The Intelligent Investor is the first book I ever read on investing and I pay homage to it as the namesake of my blog. Although what I do could not be more dissimilar than the value investing practiced by Benjamin Graham, it’s hard to overstate the impact reading this book had on me.
Shortly after the Intelligent Investor, I tried Security Analysis which, unfortunately was way over my head at the time and I ended up putting it down. I thumb through it from time to time and today I came upon a part I want to share. What’s so incredible about this book is that the investing lessons he was sharing in the 1930s will forever be valid.
Here’s Graham and Dodd:
Exact appraisal impossible: Security analysis cannot presume to lay down general rules as to the “proper value” of any given common stock. Practically speaking, there is no such thing. The bases of value are too shifting to admit of any formulation that could claim to be even reasonably accurate. The whole idea of basing the value upon current earnings seems inherently absurd, since we know that the current earnings are constantly changing. And whether the multiplier should be ten or fifteen or thirty would seem at bottom a matter of purely arbitrary choice.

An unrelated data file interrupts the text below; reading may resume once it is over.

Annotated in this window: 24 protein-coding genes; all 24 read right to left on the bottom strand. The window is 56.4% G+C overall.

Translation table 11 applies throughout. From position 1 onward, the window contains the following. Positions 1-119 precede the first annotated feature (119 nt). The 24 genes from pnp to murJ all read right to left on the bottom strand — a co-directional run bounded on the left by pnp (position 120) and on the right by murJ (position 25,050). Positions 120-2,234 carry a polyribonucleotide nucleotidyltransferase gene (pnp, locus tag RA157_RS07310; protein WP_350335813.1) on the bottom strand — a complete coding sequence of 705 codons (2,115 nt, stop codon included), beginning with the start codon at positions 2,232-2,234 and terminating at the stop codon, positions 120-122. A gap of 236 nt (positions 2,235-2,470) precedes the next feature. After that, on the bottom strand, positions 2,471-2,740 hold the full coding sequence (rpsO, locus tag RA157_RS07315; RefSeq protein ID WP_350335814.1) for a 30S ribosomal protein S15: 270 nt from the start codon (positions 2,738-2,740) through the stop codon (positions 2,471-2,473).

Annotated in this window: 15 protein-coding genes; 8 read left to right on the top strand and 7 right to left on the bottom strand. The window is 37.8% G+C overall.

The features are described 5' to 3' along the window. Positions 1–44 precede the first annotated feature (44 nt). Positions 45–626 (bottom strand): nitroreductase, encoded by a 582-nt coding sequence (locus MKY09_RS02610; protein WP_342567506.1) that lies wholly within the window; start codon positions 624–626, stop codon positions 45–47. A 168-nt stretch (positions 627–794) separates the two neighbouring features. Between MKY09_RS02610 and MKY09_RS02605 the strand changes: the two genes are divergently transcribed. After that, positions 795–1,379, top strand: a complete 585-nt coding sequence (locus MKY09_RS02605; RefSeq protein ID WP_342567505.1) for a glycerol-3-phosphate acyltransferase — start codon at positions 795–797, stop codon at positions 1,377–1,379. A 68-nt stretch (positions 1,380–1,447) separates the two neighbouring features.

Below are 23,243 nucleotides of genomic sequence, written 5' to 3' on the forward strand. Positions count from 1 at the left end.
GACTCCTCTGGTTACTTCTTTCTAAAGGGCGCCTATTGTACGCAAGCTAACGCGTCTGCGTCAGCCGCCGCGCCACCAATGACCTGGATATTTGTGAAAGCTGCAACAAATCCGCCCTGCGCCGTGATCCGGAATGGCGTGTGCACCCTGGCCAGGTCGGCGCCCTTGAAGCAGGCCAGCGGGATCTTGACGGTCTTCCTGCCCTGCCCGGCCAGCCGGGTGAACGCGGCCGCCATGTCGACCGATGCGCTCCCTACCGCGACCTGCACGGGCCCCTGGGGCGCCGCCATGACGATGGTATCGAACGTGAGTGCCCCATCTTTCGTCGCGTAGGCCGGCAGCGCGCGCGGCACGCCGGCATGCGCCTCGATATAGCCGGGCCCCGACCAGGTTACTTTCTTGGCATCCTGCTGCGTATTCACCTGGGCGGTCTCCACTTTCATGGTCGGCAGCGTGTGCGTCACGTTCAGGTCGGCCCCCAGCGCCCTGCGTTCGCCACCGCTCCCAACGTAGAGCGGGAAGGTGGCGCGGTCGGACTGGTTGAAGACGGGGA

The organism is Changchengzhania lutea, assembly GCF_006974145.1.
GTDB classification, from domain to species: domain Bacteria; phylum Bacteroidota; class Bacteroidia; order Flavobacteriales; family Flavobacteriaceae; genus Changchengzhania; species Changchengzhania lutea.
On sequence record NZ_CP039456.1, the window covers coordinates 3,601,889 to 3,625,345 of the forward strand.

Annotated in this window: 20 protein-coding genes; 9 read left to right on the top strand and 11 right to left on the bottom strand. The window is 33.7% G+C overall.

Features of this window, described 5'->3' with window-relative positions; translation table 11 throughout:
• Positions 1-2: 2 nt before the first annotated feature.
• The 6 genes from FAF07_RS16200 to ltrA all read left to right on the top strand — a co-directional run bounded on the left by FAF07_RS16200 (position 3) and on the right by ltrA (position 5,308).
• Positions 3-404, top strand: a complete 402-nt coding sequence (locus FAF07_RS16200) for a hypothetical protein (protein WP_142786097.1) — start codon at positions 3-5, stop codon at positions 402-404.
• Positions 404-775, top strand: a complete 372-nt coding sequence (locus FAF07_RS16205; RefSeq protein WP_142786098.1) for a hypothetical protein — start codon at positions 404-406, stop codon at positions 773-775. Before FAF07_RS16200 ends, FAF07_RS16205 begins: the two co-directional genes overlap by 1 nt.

But the stock market itself has no time for such scientific scruples. It must make its values first and find its reasons afterwards. Its position is much like that of a jury in a breach-of-promise suit; there is no sound way of measuring the values involved, and yet they must be measured somehow and a verdict rendered. Hence the prices of common stocks are not carefully thought out computations but resultants of a welter of human reactions. The stock market is a voting machine rather than a weighing machine. It responds to factual data not directly but only as they affect the decisions of buyers and sellers.